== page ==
W hen Mussolini recklessly precipitated an unprepared Italy into the Second World War, the Italian Royal Air Force (Regia Aeronautica Italiana) possessed a dive bomber of antiquated design. The Savoia-Marchetti 85 was sufficient for use against Arabs in North Africa and natives in Eritrea, Somalia or Ethiopia, but it was unable to compete in modern warfare. Consequently, the Germans supplied the Italian Air Force with the proven and feared Stuka, JU-87 dive bomber.
This scene for a postcard, published by the Italian Air Ministry, depicts Stuka aircraft of the Italian Royal Air Force.
The first Stukas destined for the Italian Air Force began to arrive in the summer of 1940. Italian Stukas took part in the Greek and Yugoslav campaigns. In addition, flights from Sicily joined with the Luftwaffe in the futile attempt to bomb Malta out of the war.
During the North African battles, they bombed the famous fortress of Tobruk and harassed the British in the desert until they were badly mauled by the Desert Air Force’s modern Spitfires and Tomahawks. The Royal Italian Air Force eventually fielded six air groups consisting of twelve squadrons of Stukas, for which the Germans had supplied 155 Stukas.
After the armistice of November 8, 1943, the Germans seized all of the Italian-manned Stukas in the areas of Italy still under their control. Other squadrons remained loyal to the king and joined the Co-Belligerant Air Force in the south. No Stuka units were ever reconstituted in the Republican National Air Force (Aeronautica Nazionale Republicana) of Mussolini’s German-sponsored government in the north.
DIVE BOMBER WAR ACTION BADGE
On June 27, 1942, the Italian Royal Air Force instituted a series of badges, called “Distinctives for Action in War” (Distintivi per Azione in Guerra). For simplicity, collectors refer to these as “War Action Badges.”
WWII Distintivi per Azione in Guerra 2nd Class in silver for Dive Bomber made in a solid construction with a large crown.
War Action Badges exist in ten aviation categories with three grades in each category: bronze, silver and gold. The badges are pin-back and represent a fretwork design of laurel leaves in a wreath with a Royal Savoy Knot (“a love knot” or “square knot”) at the bottom and a Royal Crown at the top. Each badge is about 50mm high by 35mm wide.
Inside the wreath is a symbol indicating each aircraft category, fighters and interceptors, dive bombers, heavy and medium bombers, transport, rescue, air to ground support, strategic reconnaissance and convoy escort, maritime reconnaissance, aerial observation and torpedo bombers. The badge for dive bombers (Bombardamento a Tuffo) has a lightning bolt between two wings. Dealers with a limited knowledge of Italian militaria have often represented this badge as being for paratroopers, however, no War Action Badge exists for parachute troops.
The symbol within the wreath is bronze for the third class, silver for the second class and gold for the first class. The wreath and the crown is usually silver for all three classes. The third class could be worn only while attached to the unit where earned, while the higher classes were worn permanently on the uniform, no matter where the recipient served.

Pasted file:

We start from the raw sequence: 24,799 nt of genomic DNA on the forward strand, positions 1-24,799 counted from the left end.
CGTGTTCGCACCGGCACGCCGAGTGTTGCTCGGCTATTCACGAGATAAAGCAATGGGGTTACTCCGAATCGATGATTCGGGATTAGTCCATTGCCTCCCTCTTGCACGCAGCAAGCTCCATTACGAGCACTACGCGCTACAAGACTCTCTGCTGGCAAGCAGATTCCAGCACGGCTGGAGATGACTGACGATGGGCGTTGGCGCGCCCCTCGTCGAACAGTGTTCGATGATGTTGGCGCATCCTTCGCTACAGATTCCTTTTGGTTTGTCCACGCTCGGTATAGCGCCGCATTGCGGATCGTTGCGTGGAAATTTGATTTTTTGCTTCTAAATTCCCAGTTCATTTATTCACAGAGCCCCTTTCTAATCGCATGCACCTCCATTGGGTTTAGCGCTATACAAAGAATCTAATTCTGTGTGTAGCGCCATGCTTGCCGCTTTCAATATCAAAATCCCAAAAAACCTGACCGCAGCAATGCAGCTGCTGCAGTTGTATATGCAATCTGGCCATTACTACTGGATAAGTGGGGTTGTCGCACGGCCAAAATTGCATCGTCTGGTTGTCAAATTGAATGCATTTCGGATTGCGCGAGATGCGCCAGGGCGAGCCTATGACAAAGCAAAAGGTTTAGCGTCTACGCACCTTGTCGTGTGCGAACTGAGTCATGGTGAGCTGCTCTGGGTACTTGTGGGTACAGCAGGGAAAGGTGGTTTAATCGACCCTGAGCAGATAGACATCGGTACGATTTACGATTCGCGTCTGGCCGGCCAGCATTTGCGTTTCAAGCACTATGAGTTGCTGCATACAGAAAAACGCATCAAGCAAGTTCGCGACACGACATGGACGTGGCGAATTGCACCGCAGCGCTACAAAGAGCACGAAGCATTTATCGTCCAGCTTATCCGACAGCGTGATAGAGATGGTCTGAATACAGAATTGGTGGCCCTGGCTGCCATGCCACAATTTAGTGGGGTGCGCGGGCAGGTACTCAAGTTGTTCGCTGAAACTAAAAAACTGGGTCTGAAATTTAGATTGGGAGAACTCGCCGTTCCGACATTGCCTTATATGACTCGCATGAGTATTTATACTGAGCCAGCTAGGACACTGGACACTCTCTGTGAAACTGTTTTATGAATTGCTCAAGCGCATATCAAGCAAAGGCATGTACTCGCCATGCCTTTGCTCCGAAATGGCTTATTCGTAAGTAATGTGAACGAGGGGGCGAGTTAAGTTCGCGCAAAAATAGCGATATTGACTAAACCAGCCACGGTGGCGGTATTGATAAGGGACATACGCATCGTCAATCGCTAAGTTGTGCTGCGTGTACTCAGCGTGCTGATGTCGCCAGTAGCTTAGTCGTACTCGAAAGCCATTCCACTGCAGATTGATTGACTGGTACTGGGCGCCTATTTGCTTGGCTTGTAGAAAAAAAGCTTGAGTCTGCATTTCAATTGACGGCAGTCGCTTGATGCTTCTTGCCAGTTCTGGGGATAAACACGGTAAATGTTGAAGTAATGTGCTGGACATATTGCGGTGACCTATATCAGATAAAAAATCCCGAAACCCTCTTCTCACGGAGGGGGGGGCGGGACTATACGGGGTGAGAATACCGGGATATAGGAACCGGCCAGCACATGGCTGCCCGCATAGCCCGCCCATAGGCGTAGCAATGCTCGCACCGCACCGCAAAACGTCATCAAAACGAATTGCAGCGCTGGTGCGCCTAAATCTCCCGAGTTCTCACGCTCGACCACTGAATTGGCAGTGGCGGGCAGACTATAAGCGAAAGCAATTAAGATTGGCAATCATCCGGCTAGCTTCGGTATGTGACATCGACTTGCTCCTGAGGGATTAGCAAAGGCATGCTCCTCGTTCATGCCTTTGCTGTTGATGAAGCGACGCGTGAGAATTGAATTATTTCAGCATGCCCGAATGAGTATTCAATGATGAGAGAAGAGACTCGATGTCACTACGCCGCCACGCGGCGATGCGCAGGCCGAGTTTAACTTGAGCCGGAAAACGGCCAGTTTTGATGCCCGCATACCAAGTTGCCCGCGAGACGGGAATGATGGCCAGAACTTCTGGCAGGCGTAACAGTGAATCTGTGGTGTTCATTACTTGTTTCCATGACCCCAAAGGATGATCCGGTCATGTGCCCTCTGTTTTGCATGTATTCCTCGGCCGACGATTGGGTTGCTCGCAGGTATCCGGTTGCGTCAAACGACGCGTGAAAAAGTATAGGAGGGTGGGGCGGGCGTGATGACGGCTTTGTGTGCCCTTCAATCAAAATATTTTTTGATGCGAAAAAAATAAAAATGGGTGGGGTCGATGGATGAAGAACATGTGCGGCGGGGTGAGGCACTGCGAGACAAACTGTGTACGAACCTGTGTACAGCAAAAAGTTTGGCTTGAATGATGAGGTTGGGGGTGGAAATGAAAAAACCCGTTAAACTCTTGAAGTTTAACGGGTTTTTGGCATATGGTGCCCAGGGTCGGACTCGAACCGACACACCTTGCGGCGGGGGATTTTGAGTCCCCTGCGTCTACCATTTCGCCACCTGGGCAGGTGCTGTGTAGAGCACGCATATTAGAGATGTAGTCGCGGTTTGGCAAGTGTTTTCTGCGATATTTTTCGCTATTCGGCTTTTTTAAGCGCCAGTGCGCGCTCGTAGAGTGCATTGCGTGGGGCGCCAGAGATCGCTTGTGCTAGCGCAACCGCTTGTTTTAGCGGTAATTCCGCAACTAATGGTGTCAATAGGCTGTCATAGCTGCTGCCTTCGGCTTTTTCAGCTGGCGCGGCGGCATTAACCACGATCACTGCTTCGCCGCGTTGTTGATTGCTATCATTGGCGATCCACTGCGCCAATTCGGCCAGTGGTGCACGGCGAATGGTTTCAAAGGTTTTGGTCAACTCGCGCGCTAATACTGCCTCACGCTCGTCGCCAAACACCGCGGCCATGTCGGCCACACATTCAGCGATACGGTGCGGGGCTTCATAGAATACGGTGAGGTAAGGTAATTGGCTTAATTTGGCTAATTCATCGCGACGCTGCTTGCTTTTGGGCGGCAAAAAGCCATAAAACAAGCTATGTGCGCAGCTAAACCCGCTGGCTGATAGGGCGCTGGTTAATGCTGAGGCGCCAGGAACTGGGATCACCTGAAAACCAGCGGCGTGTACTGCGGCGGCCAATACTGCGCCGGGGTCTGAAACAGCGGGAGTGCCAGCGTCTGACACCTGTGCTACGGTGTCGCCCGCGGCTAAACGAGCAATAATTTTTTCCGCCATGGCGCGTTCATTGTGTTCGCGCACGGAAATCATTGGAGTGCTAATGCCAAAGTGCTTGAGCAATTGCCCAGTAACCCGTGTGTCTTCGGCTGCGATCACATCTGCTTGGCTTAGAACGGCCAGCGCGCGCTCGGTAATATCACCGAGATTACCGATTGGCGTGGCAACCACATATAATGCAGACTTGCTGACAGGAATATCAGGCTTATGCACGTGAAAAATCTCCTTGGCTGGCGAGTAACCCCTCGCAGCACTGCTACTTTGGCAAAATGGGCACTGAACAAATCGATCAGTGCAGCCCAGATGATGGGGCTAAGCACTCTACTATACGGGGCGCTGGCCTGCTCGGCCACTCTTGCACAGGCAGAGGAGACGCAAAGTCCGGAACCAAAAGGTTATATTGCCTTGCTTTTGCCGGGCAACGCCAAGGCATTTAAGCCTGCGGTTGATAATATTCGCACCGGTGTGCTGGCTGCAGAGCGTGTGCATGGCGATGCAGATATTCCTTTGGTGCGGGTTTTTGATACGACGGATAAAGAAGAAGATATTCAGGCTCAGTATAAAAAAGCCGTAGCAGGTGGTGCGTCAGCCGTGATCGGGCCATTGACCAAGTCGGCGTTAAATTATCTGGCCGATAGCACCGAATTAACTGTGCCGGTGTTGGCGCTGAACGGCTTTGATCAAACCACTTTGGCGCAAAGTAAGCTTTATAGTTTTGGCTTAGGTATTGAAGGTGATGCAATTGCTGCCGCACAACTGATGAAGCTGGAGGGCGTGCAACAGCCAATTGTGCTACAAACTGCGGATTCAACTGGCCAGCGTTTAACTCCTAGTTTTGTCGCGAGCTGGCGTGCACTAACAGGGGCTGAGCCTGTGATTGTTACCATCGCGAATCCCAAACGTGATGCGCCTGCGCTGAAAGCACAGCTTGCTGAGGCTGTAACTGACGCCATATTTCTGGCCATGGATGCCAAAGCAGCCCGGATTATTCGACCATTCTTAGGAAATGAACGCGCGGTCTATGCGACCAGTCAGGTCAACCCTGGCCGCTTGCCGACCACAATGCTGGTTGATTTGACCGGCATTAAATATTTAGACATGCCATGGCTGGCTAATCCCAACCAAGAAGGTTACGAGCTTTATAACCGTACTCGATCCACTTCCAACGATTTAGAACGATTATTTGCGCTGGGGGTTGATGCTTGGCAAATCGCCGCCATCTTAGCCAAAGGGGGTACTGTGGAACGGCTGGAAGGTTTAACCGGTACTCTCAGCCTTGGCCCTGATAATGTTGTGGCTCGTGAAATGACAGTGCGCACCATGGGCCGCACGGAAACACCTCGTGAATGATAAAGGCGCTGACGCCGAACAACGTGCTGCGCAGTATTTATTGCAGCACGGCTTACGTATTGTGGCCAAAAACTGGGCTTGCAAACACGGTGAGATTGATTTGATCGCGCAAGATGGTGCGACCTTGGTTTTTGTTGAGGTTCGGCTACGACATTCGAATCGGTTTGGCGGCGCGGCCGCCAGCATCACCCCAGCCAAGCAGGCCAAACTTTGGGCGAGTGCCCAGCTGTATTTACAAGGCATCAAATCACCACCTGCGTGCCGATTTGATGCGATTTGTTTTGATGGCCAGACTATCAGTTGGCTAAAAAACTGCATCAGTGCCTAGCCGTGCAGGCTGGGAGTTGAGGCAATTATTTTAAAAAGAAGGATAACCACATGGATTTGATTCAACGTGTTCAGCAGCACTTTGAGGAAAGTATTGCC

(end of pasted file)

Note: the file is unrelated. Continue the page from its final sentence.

The award of the third class (bronze) required six operational sorties. For the second class (silver), thirty sorties were required. Finally, for the first class (gold), an airman had to complete sixty sorties. These War Action Badges were worn centered on the left pocket of the uniform jacket and existed only in metal. There was never an embroidered version.
These badges were not awarded, but rather, had to be bought from commercial military supply shops. There was no quality control, which resulted in many manufacturer variations. In some cases, the entire badge is made in the metal of the class designation, but this would be considered as improper, as only the center symbol should be in the class metal, with the wreath and crown in silver. The depiction of the royal crown also shows variations.
Above, the smaller crown version of the WWII 1st Class Distintivi per Azione in Guerra in gold, cast aluminum. It is marked “BOMISA MILANO” on the back of the crown. Next to it is a Republic, postwar version, 2nd Class Distintivi per Azione in Guerra in silver, two-piece construction.
As these badges were authorized for wear by the postwar Italian Republic of Italy, versions can be found with the mural crown of the republic at the top replacing the royal crown and lacking the knot at the bottom. An example in the author’s collection was made as a correct, war-time badge, but after the war, the dealer ground off the royal crown and soldered a mural crown over it. He left the knot at the bottom, however, producing an obviously incorrect badge.
The most prolific manufacturer of the war-time badges was the firm of Bomisa in Milano. Their badges are made of one-piece, cast aluminum with a horizontal pin (most other makers utilize a vertical pin). BOMISA MILANO appears at the back of the crown. The wreath and crown are of black toned silver.